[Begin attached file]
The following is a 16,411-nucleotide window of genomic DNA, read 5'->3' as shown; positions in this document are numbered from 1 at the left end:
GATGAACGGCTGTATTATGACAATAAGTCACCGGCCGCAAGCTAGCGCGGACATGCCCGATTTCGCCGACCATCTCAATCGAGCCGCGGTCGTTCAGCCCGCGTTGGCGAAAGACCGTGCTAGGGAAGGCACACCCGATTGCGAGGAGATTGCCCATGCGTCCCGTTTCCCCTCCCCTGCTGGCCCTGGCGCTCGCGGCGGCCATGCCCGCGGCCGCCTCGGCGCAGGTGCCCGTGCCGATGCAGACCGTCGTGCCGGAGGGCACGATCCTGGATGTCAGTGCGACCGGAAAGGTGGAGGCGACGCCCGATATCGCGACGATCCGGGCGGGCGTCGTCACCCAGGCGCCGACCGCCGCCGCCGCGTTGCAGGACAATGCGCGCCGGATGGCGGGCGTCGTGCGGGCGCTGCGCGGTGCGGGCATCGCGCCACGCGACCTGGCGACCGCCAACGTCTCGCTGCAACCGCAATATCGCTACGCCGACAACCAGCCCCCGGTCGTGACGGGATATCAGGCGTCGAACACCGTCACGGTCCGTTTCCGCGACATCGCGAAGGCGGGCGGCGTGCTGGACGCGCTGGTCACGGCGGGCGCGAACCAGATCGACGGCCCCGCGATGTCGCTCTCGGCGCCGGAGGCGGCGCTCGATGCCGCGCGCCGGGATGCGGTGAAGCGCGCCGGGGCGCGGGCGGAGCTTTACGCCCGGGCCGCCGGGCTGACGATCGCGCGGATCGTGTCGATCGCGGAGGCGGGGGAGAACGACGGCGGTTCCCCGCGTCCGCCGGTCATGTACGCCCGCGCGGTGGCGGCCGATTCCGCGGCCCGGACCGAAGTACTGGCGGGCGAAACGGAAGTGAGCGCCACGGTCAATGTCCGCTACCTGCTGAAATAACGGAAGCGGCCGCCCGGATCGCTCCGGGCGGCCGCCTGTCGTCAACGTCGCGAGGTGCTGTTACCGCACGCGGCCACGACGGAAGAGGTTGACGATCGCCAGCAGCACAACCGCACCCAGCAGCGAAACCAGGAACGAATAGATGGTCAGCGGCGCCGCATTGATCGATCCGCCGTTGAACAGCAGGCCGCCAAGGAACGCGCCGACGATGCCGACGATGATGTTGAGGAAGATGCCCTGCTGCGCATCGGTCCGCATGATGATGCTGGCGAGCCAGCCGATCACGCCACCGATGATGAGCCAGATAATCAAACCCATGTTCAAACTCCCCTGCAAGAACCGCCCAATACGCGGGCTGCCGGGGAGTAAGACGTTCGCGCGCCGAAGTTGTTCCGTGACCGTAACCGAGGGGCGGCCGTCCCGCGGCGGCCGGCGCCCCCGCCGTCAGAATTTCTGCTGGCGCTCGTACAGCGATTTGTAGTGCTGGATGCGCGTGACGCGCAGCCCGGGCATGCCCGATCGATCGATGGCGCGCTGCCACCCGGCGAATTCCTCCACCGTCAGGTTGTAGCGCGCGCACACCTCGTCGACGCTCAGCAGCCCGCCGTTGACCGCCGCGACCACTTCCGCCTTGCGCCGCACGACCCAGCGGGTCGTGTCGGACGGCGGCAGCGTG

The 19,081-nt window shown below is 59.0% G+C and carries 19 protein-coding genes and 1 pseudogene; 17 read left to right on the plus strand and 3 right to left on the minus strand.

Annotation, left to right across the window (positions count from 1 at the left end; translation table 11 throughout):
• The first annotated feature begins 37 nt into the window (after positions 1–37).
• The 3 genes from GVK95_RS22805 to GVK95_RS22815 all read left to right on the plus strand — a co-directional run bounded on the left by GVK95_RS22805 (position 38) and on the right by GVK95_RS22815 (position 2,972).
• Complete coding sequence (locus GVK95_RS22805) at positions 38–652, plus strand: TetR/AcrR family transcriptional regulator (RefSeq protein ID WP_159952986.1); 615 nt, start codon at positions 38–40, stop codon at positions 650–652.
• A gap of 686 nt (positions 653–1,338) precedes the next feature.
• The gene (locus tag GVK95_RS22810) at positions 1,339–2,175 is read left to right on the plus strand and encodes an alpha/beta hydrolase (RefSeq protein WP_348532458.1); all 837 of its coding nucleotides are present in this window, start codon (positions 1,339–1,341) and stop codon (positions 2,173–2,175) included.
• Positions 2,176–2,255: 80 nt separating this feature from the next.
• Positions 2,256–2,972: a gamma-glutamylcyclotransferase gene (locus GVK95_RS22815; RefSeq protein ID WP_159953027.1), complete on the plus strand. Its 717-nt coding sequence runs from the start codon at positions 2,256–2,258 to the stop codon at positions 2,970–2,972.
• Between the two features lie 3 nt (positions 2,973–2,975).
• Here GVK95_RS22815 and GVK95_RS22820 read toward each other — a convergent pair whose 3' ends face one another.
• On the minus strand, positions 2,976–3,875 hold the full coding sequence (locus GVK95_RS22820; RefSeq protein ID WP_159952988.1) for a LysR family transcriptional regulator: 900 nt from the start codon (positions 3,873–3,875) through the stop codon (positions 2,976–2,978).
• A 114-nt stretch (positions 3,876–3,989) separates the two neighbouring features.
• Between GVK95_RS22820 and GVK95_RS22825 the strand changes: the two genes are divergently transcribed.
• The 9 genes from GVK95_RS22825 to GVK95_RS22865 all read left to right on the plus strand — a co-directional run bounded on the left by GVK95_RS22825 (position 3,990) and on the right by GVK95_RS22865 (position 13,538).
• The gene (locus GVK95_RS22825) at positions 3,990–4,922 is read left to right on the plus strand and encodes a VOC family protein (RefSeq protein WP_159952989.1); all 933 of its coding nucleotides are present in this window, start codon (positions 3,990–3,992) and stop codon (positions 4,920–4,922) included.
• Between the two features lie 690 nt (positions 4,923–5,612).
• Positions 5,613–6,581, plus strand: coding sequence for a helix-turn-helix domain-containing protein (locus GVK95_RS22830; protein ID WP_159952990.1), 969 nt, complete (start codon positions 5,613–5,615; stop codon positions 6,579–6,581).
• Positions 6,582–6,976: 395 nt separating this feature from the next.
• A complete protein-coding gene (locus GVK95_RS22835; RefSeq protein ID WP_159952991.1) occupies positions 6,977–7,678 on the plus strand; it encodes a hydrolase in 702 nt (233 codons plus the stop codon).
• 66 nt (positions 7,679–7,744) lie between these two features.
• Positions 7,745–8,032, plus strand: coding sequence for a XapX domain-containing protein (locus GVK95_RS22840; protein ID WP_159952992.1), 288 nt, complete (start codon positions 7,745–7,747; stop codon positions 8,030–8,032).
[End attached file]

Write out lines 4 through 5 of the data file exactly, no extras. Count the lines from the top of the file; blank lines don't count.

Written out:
Annotation, left to right across the window (positions count from 1 at the left end; translation table 11 throughout):
• The first annotated feature begins 37 nt into the window (after positions 1–37).